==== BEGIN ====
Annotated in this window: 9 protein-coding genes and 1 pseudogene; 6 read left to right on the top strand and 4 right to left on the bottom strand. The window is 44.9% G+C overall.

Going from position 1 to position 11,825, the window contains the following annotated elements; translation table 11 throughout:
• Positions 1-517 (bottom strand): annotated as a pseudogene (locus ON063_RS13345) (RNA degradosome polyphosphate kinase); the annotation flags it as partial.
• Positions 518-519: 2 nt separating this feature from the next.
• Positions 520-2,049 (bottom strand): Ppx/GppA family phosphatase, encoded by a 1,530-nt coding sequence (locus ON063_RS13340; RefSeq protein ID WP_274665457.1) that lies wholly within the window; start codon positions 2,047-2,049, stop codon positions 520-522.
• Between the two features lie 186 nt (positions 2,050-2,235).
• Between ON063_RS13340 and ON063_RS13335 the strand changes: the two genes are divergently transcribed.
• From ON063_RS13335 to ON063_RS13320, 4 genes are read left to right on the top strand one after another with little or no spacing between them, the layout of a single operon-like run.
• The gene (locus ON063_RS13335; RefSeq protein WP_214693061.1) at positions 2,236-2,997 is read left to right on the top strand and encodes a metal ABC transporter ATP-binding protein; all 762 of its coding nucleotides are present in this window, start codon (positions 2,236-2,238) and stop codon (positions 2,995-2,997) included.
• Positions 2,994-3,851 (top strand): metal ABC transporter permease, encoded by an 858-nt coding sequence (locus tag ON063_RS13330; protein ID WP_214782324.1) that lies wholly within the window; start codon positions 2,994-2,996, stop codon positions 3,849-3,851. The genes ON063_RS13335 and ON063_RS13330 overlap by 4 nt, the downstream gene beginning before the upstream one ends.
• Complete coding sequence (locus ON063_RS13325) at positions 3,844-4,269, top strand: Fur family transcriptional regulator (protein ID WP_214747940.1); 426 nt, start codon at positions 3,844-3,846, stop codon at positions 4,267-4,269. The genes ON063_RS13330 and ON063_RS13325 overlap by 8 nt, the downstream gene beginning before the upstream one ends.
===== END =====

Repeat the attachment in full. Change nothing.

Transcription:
Annotated in this window: 9 protein-coding genes and 1 pseudogene; 6 read left to right on the top strand and 4 right to left on the bottom strand. The window is 44.9% G+C overall.

Going from position 1 to position 11,825, the window contains the following annotated elements; translation table 11 throughout:
• Positions 1-517 (bottom strand): annotated as a pseudogene (locus ON063_RS13345) (RNA degradosome polyphosphate kinase); the annotation flags it as partial.
• Positions 518-519: 2 nt separating this feature from the next.
• Positions 520-2,049 (bottom strand): Ppx/GppA family phosphatase, encoded by a 1,530-nt coding sequence (locus ON063_RS13340; RefSeq protein ID WP_274665457.1) that lies wholly within the window; start codon positions 2,047-2,049, stop codon positions 520-522.
• Between the two features lie 186 nt (positions 2,050-2,235).
• Between ON063_RS13340 and ON063_RS13335 the strand changes: the two genes are divergently transcribed.
• From ON063_RS13335 to ON063_RS13320, 4 genes are read left to right on the top strand one after another with little or no spacing between them, the layout of a single operon-like run.
• The gene (locus ON063_RS13335; RefSeq protein WP_214693061.1) at positions 2,236-2,997 is read left to right on the top strand and encodes a metal ABC transporter ATP-binding protein; all 762 of its coding nucleotides are present in this window, start codon (positions 2,236-2,238) and stop codon (positions 2,995-2,997) included.
• Positions 2,994-3,851 (top strand): metal ABC transporter permease, encoded by an 858-nt coding sequence (locus tag ON063_RS13330; protein ID WP_214782324.1) that lies wholly within the window; start codon positions 2,994-2,996, stop codon positions 3,849-3,851. The genes ON063_RS13335 and ON063_RS13330 overlap by 4 nt, the downstream gene beginning before the upstream one ends.
• Complete coding sequence (locus ON063_RS13325) at positions 3,844-4,269, top strand: Fur family transcriptional regulator (protein ID WP_214747940.1); 426 nt, start codon at positions 3,844-3,846, stop codon at positions 4,267-4,269. The genes ON063_RS13330 and ON063_RS13325 overlap by 8 nt, the downstream gene beginning before the upstream one ends.